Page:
Thursday, April 21, 2016


20.04.2016 The Assembly Room, Leamington Spa

If ever there was a band that can be described as visionary it must be Hawkwind.

Formed in 1969 the band survived every fashion trend there was be it the New Romantics, Synth Pop or Punk and that’s perhaps because Hawkwind embrace and always have embraced electronic elements in their music and although they are down to earth good old fashioned rockers their psychedelic anthems seem timeless.

Difficult to pigeon hole (thank the numerous gods for that) their music has often been labelled as: space rock and I think that is accurate.

Like many bands that have been rocking the universe for as long, or half as long, as Hawkwind, the band has experienced many lineup changes and founding member Dave Brock has been there from the start through all the successes and the not so successful times.

Hawkwind had over 20 albums charting in the British charts and their early 70s single ‘Silver Machine’ remains their biggest hit to date, peaking at number 3 in 1972.

Hawkwind’s most famous ex member Lemmy Kilmister (of Motoerhead fame) often stated that the reason why he was thrown out of the band was because the drugs he was taking weren’t compatible to the drugs the rest of the band were taking at the time, which gives you an idea what an interesting bunch Hawkwind are and why they were oblivious to the many influences that swept the UK over the decades – or maybe it is just the vision of Dave Brock that keeps on pushing boundaries.

Be this as it may, here they are again embarking on a major tour and one with an interesting twist at that.

The 2016 tour ‘The Machine Stops’ is based on the dystopian novel by EM Forster that prompted Hawkwind to bring this out as an album with newly written material based on said story and onto the stage.

The visuals during the show are all sublime, weird & wonderful and the band plays tight and at times heavy rock and acknowledges in a perhaps unintended way that the times of prog rock (which they influenced quite a bit) are over, judging by their synthesist playing stuff (brilliantly I might add) via a small controller keyboard and a laptop.

When you watch them on stage you can’t help but like them and their stage show would fit a one-man tent just as much as a stadium or arena plus the new album sounds absolutely stunning and vocalist Mr. Dibs sings and narrates it well. Although this year’s motto is: ‘The machine stops’ – I don’t think it will anytime soon

Go see them !!

We’ve had the pleasure of talking to the band roughly three years ago – listen here

Tuesday, April 12, 2016


12.04.2016 Barclaycard Arena, Birmingham

Frankfurt/Germany born Hans Zimmer is among the few composers of Hollywood whose name carries the same weight as that of the actors or the director.

He has had a hand in over 150 movies and has won over 100 awards including three classical BRIT awards, four Grammies, an Oscar™ for the Disney smash hit ‘The Lion King’ and two golden globes awards.

He is certainly no stranger to success.

The night in Birmingham was magical and we were told that Hans had never played outside of London and that we were the first to experience his music in a concert setting and, boy, were we in for a treat.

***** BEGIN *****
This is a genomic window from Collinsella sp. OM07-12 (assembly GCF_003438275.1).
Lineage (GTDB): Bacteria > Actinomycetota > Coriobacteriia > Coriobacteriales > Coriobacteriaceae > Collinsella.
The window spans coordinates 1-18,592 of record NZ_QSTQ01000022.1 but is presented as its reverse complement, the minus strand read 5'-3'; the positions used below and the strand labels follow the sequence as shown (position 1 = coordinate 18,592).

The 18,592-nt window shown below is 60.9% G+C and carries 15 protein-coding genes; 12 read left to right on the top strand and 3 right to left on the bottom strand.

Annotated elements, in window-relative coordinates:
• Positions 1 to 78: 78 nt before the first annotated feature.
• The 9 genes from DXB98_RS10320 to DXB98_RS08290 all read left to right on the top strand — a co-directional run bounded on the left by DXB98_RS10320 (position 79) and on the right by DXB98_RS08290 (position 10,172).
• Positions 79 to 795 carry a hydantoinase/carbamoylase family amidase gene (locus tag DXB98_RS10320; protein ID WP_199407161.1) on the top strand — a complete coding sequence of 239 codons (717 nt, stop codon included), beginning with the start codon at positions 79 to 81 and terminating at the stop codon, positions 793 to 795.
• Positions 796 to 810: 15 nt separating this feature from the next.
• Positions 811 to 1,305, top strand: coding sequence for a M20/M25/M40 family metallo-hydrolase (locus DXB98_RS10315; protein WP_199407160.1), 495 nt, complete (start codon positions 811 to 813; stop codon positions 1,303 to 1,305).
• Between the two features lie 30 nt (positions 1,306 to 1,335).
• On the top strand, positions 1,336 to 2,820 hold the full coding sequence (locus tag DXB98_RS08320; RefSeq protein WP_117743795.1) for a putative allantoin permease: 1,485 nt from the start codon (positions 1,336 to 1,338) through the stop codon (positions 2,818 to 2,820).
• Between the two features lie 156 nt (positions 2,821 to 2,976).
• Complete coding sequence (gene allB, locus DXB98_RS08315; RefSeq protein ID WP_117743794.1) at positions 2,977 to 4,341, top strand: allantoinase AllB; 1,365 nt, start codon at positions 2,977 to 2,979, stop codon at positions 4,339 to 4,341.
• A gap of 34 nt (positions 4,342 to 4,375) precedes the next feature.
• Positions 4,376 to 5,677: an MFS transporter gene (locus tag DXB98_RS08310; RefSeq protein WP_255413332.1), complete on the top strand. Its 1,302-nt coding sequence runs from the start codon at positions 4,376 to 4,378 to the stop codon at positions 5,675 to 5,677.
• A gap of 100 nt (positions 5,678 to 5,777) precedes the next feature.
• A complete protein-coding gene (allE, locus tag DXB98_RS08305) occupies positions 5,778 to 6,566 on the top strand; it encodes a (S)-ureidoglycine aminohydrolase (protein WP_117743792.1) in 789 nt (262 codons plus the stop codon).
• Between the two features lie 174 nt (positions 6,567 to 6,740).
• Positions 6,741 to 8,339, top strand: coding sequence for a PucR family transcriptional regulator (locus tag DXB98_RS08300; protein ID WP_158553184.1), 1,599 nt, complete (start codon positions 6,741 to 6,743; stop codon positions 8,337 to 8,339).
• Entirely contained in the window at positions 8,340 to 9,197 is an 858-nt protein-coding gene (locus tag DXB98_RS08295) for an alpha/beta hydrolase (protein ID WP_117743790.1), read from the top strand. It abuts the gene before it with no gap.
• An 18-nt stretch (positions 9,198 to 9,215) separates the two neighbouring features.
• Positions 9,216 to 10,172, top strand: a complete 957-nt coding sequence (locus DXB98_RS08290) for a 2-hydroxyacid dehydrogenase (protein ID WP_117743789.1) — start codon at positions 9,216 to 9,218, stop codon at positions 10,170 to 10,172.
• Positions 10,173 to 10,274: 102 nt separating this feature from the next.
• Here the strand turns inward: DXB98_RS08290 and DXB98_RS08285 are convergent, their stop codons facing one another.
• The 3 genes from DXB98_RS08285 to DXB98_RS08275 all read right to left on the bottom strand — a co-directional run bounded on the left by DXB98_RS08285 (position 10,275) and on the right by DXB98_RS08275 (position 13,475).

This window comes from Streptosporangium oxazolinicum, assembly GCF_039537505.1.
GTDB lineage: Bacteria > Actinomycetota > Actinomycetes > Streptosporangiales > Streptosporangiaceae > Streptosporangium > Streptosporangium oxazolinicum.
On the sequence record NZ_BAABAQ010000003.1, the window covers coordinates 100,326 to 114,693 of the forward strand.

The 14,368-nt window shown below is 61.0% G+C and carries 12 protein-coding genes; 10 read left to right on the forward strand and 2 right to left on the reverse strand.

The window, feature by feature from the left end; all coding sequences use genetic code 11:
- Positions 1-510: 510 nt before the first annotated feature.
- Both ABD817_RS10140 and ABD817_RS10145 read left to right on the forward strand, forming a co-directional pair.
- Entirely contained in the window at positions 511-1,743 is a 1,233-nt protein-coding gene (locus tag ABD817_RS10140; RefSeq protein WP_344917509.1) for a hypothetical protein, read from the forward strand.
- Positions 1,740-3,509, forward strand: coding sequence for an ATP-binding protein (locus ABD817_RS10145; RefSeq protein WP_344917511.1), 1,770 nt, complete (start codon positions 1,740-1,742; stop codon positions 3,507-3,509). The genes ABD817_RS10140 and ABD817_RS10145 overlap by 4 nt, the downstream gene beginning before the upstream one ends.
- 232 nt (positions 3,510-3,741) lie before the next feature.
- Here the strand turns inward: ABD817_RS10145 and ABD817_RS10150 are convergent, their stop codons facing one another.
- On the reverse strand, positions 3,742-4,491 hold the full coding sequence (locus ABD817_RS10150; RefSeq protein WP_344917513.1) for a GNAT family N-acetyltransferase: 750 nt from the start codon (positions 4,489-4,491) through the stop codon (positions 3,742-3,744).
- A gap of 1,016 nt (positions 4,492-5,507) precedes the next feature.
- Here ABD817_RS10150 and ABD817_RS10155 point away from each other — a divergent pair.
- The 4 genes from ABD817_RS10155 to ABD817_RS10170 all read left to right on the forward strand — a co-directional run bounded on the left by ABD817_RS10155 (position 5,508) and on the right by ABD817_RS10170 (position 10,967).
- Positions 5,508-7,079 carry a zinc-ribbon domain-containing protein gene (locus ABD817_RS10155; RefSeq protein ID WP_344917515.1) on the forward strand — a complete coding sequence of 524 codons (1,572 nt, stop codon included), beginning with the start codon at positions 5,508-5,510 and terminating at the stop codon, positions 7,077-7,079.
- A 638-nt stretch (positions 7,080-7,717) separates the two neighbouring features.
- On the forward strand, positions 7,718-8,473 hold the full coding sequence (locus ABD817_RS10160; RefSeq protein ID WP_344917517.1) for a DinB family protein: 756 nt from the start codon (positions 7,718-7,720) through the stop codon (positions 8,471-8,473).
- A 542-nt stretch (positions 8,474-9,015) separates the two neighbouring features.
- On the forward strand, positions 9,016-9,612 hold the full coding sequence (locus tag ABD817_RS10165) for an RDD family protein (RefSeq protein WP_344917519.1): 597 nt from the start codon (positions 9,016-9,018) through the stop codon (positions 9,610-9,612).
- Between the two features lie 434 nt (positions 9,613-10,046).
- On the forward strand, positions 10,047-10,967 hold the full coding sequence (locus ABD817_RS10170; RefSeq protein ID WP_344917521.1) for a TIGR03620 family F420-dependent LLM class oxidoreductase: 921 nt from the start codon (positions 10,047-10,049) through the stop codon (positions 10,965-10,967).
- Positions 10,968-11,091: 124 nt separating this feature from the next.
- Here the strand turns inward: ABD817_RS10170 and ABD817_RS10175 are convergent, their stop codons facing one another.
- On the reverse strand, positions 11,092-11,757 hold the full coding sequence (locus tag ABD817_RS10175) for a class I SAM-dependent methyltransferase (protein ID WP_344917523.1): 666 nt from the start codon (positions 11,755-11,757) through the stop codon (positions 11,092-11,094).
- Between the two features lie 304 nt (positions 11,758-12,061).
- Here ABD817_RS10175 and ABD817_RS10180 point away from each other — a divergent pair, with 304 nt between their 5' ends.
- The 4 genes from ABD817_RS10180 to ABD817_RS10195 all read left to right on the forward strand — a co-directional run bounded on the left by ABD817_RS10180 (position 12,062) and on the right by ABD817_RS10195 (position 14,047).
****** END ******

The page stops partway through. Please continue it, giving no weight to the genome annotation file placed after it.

Zimmer performed with a 40+ piece orchestra and a 20+ piece choir and brought the house down.

He reminisced that the last time he performed in Birmingham was thirty years ago when he arrived in a Ford Transit and performed in a pub. The ‘rags to riches’ story doesn’t quite apply to Zimmer as even as a young man he could afford a stellar modular synthesizer and they are known to have been as costly as a house. In fact, there is a famous ad that says: “If you can afford a truck, you can afford a synthesizer” but nonetheless it is easy to see that the memories of performing in Birmingham some three decades ago and again tonight in a massive arena are worlds apart. 

In his teens he’d moved to London and indeed it was in the UK where he had his first successes, especially as a member of ‘The Buggles’ whose hit ‘Video killed the radio star’ was the first ever video to be aired on MTV back in the day. Erasure’s Vince Clarke called that song ‘the perfect pop song’.

The Buggles were a really interesting proposition in their own right as other band members also made quite a dent in the world of music. Keyboarder Geoff Downes once played in the super-group Asia and Trevor Horn was in the Art Of Noise and even found himself as a reluctant vocalist of YES, having to fill the shows of the amazing Jon Anderson. But Horn is mainly known as a superb producer and production work includes Yes, Seal, ABC, Dollar and the Pet Shop Boys among others.

These days Hans Zimmer lives in the United States for obvious reasons.

Zimmer himself uses Synthesizers and combines it with an orchestra quite a lot and on stage he played the piano, synthesizer, banjo and guitar. 

Due to the sheer amount of scores, many pieces were sort of semi-medleys and the night included music from the Tony Scott directed ‘Crimson Tide’, the Ridley Scott directed ‘Gladiator’ as well as music from ‘Rain Man’ , ‘The thin red line’, ‘The Da Vinci Code’, ‘Interstellar’ and ‘Pirates of the Carribean’ among others, all nicely interlaced with lovely anecdotes told by Hans himself.

It was an amazing experience to see so many top notch musicians come together to breathe some further soul into already existing, wonderful and memorable soundtracks.

Photo credits: Nicole Valentin